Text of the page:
Joshua T. Katz
If you wish to become a Classicist, you may want to learn Ancient Greek and Latin. I hope you will! A detailed look at the reasons we Classicists focus on these two languages to the exclusion of others – in my opinion, sometimes to the detriment of whatever matter we are considering – is not the project here. My goal is more modest: to take you through the thinking behind one thing many Classicists like to do, namely compare the language of Homer and Plato, on the one hand, and the language of Vergil and Cicero, on the other.
Why should we compare Greek and Latin? Perhaps the primary reason we do compare them is convention. Old habits die hard, and it so happens that these two tongues, and speakers of them, have long been the bread and butter of people who call themselves Classicists. As a matter of the history of scholarship, this is a second-order answer – a very interesting one, certainly, but not one that really explains why we should compare them.
There are at least three first-order reasons to compare Greek and Latin:
(1) Greek and Latin share a linguistic and cultural patrimony in the distant past.
(2) Greek and Latin were spoken at the same time in the wider Mediterranean world.
(3) There was a tradition in the literary culture of the one of translating, adapting, and alluding to material in the other.
Each of these is associated with a different methodology or approach:
(1′) Historical linguistics.
(2′) Bi- and multi-lingualism.
(3′) Intertextuality and the study of allusion.
All three have benefits and limitations that deserve extensive discussion on Antigone and elsewhere. My intention is to make brief remarks about each; to place a light emphasis on the third, in which I happen myself to be especially interested and which probably receives the least attention; and to point to a synthesis by means of an example from the shared Greco-Roman poetic tradition.
Among literary scholars, allusion and intertextuality are currently dominant principles. The Oxford English Dictionary (OED) defines “intertextuality,” which was coined in French (as “intertextualité”) by the Franco-Bulgarian critic Julia Kristeva in 1967 and made its way into English soon thereafter, as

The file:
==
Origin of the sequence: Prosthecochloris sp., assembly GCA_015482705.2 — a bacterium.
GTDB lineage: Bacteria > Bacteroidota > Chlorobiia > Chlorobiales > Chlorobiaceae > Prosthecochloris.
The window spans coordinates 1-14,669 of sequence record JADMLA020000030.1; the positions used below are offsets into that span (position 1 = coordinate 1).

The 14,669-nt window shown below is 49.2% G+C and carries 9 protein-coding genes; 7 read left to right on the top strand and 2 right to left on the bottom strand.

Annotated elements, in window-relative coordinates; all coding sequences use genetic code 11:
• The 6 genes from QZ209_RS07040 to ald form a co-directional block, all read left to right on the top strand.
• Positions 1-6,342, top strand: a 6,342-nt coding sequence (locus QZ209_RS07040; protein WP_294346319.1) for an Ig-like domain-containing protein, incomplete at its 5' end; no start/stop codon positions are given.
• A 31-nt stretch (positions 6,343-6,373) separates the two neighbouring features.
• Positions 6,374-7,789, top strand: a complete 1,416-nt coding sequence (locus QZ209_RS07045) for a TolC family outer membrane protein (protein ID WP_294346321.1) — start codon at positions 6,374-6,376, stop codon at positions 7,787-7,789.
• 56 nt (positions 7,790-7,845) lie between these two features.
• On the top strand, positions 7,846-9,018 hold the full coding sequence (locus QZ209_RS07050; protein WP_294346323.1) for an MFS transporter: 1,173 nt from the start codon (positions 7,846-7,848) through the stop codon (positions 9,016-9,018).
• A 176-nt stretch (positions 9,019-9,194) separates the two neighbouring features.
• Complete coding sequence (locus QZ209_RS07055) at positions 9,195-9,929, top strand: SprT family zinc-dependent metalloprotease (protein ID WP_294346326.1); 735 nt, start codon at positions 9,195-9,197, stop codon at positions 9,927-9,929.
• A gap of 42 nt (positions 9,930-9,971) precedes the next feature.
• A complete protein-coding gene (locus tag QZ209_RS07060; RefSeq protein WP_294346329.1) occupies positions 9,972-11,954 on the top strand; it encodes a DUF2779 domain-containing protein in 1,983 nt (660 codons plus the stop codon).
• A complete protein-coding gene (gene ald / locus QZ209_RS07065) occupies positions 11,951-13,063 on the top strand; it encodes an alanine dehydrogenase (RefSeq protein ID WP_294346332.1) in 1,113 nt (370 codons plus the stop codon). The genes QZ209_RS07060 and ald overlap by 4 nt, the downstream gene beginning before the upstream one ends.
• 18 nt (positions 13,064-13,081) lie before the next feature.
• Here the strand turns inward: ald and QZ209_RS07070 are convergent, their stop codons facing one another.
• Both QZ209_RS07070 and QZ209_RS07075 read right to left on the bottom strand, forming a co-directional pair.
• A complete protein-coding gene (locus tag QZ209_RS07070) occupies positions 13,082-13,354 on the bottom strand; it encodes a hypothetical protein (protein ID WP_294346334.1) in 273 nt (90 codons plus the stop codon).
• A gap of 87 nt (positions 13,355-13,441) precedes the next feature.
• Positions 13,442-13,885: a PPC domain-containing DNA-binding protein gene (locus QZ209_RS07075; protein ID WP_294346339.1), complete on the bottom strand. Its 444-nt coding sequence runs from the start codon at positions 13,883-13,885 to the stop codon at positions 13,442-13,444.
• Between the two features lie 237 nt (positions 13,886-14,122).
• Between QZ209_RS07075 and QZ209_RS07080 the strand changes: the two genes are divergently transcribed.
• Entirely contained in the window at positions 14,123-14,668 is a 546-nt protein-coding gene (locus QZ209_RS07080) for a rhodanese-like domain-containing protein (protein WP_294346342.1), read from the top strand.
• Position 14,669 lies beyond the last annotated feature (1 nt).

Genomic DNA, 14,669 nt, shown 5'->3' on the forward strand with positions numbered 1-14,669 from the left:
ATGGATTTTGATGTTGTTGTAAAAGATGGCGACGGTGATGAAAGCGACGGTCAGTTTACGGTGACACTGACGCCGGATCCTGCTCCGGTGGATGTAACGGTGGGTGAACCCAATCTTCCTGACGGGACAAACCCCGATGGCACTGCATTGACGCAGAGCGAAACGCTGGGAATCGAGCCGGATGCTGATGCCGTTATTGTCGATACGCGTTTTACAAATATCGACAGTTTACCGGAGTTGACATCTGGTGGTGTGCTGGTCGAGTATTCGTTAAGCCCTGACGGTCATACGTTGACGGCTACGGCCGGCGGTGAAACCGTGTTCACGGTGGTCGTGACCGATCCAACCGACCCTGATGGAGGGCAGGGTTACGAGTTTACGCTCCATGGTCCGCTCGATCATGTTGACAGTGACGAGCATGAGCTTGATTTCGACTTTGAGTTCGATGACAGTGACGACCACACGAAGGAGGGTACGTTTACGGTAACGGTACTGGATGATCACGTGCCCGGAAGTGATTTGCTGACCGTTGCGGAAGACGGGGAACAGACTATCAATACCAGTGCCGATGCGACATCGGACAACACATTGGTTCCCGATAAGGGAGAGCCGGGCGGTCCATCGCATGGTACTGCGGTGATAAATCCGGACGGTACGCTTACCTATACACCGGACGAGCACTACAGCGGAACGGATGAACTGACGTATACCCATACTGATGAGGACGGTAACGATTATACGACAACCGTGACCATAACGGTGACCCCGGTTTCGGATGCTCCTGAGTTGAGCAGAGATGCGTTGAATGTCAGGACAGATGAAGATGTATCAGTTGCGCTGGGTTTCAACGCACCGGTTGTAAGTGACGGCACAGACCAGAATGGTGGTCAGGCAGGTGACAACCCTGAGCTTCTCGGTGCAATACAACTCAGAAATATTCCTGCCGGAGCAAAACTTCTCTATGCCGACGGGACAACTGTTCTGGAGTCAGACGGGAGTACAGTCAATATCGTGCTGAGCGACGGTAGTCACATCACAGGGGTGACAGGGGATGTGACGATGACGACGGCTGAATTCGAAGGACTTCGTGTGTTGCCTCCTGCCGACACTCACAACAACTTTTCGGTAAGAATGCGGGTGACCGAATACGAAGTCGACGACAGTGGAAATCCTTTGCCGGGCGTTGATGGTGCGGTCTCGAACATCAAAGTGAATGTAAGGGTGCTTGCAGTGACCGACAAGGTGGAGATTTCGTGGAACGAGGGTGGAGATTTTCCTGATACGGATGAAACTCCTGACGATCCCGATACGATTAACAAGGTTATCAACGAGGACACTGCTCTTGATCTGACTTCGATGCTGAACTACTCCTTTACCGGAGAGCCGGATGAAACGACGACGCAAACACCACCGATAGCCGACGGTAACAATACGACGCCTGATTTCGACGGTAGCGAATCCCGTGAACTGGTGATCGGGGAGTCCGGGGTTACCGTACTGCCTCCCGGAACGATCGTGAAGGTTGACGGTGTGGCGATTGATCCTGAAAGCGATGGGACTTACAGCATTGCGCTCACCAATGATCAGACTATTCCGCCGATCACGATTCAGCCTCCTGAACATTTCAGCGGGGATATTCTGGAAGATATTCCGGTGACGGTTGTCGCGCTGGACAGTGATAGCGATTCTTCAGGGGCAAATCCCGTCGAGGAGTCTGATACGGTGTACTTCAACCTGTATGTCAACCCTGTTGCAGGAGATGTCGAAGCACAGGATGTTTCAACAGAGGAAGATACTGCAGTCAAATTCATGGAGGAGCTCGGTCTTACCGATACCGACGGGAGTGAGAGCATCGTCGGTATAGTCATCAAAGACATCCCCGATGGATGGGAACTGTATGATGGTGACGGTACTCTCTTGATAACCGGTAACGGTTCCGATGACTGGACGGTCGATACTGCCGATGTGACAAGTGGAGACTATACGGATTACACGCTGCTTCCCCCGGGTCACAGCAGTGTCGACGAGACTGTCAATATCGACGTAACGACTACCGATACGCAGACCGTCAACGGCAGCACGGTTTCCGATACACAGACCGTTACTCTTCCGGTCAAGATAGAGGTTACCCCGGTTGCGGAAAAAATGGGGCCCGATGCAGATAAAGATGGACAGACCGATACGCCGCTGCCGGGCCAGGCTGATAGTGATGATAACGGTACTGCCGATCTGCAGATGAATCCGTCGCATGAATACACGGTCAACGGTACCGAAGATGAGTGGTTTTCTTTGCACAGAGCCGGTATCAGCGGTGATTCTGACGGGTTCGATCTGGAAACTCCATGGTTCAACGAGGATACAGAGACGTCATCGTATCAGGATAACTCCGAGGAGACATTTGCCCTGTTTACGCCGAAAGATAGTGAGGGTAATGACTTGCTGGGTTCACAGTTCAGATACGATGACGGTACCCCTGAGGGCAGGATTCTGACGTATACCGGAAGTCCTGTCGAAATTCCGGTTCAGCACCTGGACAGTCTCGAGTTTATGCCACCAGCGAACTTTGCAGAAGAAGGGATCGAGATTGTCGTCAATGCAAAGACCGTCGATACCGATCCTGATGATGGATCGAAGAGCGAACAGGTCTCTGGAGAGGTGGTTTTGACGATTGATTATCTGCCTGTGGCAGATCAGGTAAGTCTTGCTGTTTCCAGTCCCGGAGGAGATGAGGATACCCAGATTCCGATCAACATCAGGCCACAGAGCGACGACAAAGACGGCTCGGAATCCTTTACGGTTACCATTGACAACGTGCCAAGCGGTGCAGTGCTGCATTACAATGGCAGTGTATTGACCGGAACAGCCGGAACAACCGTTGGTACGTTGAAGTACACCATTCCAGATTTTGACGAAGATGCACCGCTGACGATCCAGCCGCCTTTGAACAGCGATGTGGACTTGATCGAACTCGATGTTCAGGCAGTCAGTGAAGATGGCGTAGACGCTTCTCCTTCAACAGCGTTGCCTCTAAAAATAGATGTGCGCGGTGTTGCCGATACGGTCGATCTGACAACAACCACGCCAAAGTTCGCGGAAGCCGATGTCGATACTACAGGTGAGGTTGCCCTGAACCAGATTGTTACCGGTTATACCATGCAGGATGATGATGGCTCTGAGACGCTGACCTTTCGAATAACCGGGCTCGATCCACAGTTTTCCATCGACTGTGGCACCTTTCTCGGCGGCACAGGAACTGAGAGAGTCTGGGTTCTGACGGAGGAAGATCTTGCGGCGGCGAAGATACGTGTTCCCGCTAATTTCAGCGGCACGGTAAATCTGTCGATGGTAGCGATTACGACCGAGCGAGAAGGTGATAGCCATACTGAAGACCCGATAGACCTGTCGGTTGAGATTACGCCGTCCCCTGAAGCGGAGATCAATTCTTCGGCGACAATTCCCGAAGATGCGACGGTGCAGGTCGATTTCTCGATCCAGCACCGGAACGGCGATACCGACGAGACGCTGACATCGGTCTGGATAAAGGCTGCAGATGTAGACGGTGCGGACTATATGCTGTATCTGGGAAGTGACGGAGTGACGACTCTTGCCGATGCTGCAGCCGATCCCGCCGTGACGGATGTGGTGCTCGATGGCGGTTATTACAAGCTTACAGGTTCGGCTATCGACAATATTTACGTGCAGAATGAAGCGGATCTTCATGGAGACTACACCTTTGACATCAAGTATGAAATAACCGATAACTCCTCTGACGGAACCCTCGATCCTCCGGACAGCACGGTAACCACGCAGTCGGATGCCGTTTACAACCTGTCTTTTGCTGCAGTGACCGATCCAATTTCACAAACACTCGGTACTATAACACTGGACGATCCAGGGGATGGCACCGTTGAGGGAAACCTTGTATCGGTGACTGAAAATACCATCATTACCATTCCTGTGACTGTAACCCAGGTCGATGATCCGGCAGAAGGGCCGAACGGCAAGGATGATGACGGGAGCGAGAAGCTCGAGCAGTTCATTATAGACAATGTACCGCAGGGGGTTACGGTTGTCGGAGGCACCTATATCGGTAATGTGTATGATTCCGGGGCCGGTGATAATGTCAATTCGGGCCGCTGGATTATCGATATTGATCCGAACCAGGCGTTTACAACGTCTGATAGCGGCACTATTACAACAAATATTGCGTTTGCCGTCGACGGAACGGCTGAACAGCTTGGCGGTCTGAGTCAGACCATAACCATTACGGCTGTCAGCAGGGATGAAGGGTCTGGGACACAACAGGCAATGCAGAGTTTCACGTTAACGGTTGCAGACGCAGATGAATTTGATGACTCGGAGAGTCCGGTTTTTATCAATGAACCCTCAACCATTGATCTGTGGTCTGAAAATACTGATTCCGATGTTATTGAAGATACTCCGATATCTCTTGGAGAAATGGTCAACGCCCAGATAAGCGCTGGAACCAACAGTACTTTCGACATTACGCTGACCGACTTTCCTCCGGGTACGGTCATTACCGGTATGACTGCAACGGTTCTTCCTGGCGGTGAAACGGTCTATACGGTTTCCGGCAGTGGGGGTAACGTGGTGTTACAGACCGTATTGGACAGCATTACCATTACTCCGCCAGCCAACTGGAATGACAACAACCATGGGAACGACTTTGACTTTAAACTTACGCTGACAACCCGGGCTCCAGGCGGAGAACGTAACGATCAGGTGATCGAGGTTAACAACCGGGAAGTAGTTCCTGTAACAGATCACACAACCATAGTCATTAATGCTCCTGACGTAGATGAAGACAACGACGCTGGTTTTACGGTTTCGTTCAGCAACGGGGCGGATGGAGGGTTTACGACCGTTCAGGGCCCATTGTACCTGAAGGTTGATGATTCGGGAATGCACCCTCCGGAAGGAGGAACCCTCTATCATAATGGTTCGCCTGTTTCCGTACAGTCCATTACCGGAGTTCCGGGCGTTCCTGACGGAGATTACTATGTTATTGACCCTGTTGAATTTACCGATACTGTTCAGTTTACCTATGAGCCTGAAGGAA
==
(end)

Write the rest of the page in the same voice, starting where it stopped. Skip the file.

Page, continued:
[t]he need for one text to be read in the light of its allusions to and differences from the content or structure of other texts; the (allusive) relationship between esp[ecially] literary texts.
One of the six citations of the word in the OED comes from a 1984 study by the Hellenist Simon Goldhill: at issue is the relationship between two Greek works, the Oresteia, Aeschylus’ dramatic trilogy first performed in Athens in 458 BC, and the Odyssey, an originally oral epic poem attributed to a bard called Homer and datable to about 250 years earlier.
As for the other term – “allusion” – the reader will notice that it plays a role in the definition of “intertextuality”. The line between the two is often unclear, but the first port of call for Classicists remains Stephen Hinds’s influential 1998 treatise Allusion and Intertext: Dynamics of Appropriation in Roman Poetry, which attempts to distinguish the two concepts through intention: allusion is a specifically conscious homage.
One of the most lauded sections of Allusion and Intertext considers the opening verse of what is often considered the first piece of Latin literature, the Odusia (Odyssey) of Livius Andronicus, composed in 240 BC. Here is that first verse, which is, alas, only an isolated fragment (that is to say, we don’t have the second verse of the work, though we do have 45 scattered others):
virum mihi, Camena, insece versutum
Tell me, Camena, of the versatile man.
While you are unlikely to have read this before in any language, it may nonetheless sound awfully familiar. And with good reason! It is a translation of the opening verse of a very well-known poem in Greek, Homer’s Odyssey: